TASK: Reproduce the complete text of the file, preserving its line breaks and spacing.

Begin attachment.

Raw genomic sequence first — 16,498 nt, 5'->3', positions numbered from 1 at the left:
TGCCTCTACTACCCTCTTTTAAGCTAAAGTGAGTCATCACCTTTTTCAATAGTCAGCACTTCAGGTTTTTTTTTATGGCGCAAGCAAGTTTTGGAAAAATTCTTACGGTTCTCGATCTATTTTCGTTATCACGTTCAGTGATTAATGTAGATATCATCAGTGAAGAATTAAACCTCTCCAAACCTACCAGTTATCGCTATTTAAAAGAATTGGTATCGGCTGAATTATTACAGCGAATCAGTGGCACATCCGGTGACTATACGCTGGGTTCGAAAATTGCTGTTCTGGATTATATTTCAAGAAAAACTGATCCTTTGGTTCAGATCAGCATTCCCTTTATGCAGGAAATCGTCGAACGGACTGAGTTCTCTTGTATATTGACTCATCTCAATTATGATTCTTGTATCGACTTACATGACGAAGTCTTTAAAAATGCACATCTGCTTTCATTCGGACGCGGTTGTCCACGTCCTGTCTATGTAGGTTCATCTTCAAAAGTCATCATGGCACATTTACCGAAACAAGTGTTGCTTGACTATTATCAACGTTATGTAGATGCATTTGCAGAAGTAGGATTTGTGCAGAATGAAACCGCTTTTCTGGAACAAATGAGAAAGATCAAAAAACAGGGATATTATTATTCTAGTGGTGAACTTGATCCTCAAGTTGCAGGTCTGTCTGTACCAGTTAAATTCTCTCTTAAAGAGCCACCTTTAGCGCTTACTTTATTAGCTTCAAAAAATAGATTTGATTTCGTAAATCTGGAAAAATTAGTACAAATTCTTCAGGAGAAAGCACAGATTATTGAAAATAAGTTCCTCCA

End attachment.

Raw genomic sequence first — 16,498 nt, 5'->3', positions numbered from 1 at the left:
TGCCTCTACTACCCTCTTTTAAGCTAAAGTGAGTCATCACCTTTTTCAATAGTCAGCACTTCAGGTTTTTTTTTATGGCGCAAGCAAGTTTTGGAAAAATTCTTACGGTTCTCGATCTATTTTCGTTATCACGTTCAGTGATTAATGTAGATATCATCAGTGAAGAATTAAACCTCTCCAAACCTACCAGTTATCGCTATTTAAAAGAATTGGTATCGGCTGAATTATTACAGCGAATCAGTGGCACATCCGGTGACTATACGCTGGGTTCGAAAATTGCTGTTCTGGATTATATTTCAAGAAAAACTGATCCTTTGGTTCAGATCAGCATTCCCTTTATGCAGGAAATCGTCGAACGGACTGAGTTCTCTTGTATATTGACTCATCTCAATTATGATTCTTGTATCGACTTACATGACGAAGTCTTTAAAAATGCACATCTGCTTTCATTCGGACGCGGTTGTCCACGTCCTGTCTATGTAGGTTCATCTTCAAAAGTCATCATGGCACATTTACCGAAACAAGTGTTGCTTGACTATTATCAACGTTATGTAGATGCATTTGCAGAAGTAGGATTTGTGCAGAATGAAACCGCTTTTCTGGAACAAATGAGAAAGATCAAAAAACAGGGATATTATTATTCTAGTGGTGAACTTGATCCTCAAGTTGCAGGTCTGTCTGTACCAGTTAAATTCTCTCTTAAAGAGCCACCTTTAGCGCTTACTTTATTAGCTTCAAAAAATAGATTTGATTTCGTAAATCTGGAAAAATTAGTACAAATTCTTCAGGAGAAAGCACAGATTATTGAAAATAAGTTCCTCCA